During a divorce, the issue of spousal support, often called alimony, frequently comes into play. These payments—they can be one-time or recurring—are designed to create a balance, financial equality between spouses.
The courts usually award spousal support in situations where there’s a significant discrepancy between incomes or earning potential. In general, the basic idea is for these payments to be temporary, or “restorative,” and give the lower-earning spouse the time and resources to become self-sufficient.
In reality, spousal support doesn’t always play out like this.
For marriages shorter than ten years, spousal support usually lasts roughly half the length of the marriage. It’s when a marriage lasts longer than ten years that things often go sideways.
The courts have a great deal of discretion when it comes to awarding maintenance. Many factors play into the ultimate decision.
- the length of the marriage,
- the standard of living during the marriage,
- potential earning potential and more all have an influence.
Due to a variety of issues, it’s not uncommon for spousal support to continue indefinitely.
If one Huntington Beach man has his way, however, that will change soon.
Steve Clark, a divorced software engineer and father, has proposed an initiative to amend the California Family Code, specifically the section dealing with spousal support. Under this reform, the courts would limit alimony to no more than five years.
There’s a long way to go before this matter even gets to voters. Clark and company have filed the paperwork but still need to collect the necessary signatures–more than 600,000. However, they’re optimistic and hope to put the initiative on the ballot in 2020.
While there’s still time to wait and see what happens in this case, there’s no denying spousal support and alimony are hot-button topics. There’s certainly an ongoing discussion to be had.
Take a Listen Below:
Larry Mantle: What would you modify about spousal support if you could?
Zephyr: “More often than not, we’re representing the breadwinners and the payors of spousal support. So to have an end date on a lengthy marriage would be a great benefit to my clients.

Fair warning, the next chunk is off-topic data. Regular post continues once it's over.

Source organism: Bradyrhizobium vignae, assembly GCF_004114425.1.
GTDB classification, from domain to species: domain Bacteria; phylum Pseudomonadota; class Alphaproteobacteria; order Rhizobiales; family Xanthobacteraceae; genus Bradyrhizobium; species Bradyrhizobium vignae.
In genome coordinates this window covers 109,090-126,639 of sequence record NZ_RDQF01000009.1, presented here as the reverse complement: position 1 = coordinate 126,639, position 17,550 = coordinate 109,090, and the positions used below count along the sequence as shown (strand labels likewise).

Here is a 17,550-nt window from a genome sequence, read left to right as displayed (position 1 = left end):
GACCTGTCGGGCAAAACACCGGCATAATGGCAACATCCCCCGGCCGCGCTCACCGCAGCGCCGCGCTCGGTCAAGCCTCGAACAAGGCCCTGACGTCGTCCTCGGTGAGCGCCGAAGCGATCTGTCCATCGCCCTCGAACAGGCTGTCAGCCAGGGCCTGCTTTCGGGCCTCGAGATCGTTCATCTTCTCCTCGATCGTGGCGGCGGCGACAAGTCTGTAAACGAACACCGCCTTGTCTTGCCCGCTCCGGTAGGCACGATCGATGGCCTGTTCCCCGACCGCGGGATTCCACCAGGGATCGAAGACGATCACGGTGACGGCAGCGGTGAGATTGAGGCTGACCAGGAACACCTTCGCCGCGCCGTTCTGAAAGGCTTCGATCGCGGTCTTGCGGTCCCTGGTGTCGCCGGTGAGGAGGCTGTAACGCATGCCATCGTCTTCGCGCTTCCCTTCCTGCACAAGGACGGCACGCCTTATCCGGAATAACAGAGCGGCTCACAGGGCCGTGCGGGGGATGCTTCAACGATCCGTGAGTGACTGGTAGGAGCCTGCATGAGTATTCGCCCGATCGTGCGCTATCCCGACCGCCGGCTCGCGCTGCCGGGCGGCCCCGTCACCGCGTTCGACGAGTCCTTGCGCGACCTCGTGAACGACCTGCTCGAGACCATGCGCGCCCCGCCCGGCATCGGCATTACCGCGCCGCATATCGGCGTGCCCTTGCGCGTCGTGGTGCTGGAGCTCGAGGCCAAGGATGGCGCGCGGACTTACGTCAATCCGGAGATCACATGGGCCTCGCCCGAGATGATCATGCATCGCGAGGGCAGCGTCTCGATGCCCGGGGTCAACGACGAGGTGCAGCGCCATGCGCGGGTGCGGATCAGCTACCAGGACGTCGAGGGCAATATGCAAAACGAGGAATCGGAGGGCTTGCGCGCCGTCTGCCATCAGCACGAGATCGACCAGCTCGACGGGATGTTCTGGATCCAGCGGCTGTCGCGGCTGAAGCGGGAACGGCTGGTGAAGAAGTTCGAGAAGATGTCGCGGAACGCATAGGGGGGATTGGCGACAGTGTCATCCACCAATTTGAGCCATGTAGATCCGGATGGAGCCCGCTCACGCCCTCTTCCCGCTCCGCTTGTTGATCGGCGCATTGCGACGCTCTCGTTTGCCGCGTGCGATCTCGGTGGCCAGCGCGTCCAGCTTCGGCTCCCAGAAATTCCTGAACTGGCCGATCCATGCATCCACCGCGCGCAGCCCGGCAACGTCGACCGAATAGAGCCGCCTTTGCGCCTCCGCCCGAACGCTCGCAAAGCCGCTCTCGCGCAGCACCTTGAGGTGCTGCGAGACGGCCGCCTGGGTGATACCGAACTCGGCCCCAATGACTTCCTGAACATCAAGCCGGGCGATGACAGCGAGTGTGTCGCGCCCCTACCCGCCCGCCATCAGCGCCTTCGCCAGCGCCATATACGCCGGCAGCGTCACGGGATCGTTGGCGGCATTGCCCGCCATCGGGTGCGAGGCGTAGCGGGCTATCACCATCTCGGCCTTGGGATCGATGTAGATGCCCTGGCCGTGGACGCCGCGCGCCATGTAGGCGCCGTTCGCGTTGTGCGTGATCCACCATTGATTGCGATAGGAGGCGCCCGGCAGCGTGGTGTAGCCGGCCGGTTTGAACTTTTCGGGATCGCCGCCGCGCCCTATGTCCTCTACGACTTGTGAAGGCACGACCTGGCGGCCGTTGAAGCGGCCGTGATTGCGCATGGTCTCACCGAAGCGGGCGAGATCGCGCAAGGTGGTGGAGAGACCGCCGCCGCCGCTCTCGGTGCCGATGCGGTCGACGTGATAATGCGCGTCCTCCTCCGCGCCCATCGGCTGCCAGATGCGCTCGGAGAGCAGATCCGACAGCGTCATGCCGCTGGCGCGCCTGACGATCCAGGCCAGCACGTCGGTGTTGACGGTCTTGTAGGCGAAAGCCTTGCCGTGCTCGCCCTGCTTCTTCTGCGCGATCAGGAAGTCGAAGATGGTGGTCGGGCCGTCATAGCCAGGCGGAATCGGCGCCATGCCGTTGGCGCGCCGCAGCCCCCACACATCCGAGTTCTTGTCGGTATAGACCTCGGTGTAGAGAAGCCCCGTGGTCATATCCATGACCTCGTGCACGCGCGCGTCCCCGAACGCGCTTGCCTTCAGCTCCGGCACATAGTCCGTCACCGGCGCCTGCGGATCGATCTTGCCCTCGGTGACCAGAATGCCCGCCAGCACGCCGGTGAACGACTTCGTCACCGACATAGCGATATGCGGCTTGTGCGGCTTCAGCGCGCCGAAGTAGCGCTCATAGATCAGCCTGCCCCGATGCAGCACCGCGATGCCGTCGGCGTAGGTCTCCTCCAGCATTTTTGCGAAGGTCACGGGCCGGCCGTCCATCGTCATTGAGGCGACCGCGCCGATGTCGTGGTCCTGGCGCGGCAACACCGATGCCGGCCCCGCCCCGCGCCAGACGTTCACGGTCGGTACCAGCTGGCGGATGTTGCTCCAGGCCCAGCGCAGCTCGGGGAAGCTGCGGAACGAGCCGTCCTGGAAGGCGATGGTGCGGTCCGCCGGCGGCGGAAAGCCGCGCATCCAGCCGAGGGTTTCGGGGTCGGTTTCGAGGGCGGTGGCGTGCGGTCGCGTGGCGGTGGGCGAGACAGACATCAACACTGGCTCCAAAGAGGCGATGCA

“Otherwise, it’s at the discretion of the court, so you can get good results and bad results. It would be difficult to say there’s something inherently wrong or right with the current system, given that it’s up to the particular judge when it comes to permanent determination, and you’re not using the guideline anymore.”
LM: Do you feel like that’s too much latitude for judges? Or are there so many moving parts in dissolving a marriage that it has to be left in the judge’s hands?
Zephyr: “It’s easy to sit on the sidelines and want something more simple, or more objective, or predictable. But then you’ve got all these people’s lives. They’re all different. You want some discretion and you want some ability to argue the facts or to interpret the situation and do what’s right in that specific instance.
“I like that there’s some discretion there to look at the standard of living during the marriage. How they lived, how they spent, and how they saved. That’s all very relevant to the determination.
LM: Do you feel the judges in most cases do a good job of assessing the recipient’s ability to get a job, the person’s employability, and factor that in?
Zephyr: “I might be biased in this, but that’s definitely a scenario where I feel they’re a little too soft on the supported spouse. That person doesn’t always have to put their best foot forward in terms of getting an education or working harder or taking on more hours. You see a lot of leniency on that end. I think that hurts the payor more often than not.
“The other thing we have to mention is this bright-line rule that at ten years, where you go from, ‘Okay we’ve got an eight-year marriage and I’m going to owe for half the length of the marriage, so I’m going to owe for four years.’ But as soon as you get to ten years, there’s this magical potion that comes into play, where all of a sudden I owe in perpetuity.
“Presumably, at some point, I can get out of it, but I’ve got to go fight for it now. I’ve got to go back to court and say, ‘Hey, I think it’s been long enough, I don’t think he or she needs the support anymore. I can’t afford to pay it anymore.’
“That puts a lot of pressure on someone who’s struggling in their marriage at nine, nine-and-a-half years. I’m sitting in consultation with somebody saying, ‘Geez, if you’re going to do it, do it now.’ And that’s not really what the state wants. We don’t want to have the kind of pressure that would encourage people to get divorced, but that is definitely the impact that it has.”
LM: “Yeah, for my first marriage, we made sure to file before ten years, so retirement plans, all that stuff didn’t end up complicating the dissolution of our marriage. I was eligible for spousal support because I was starting in radio and made next to nothing, and my wife was very highly paid to work in the entertainment industry, which would have been absurd.
“Here she was doing a favor by supporting us to get me started in my career, for which I owed her big time for her doing that. Then to turn around and have to pay me spousal support, that would have been pretty cold-blooded on my part.”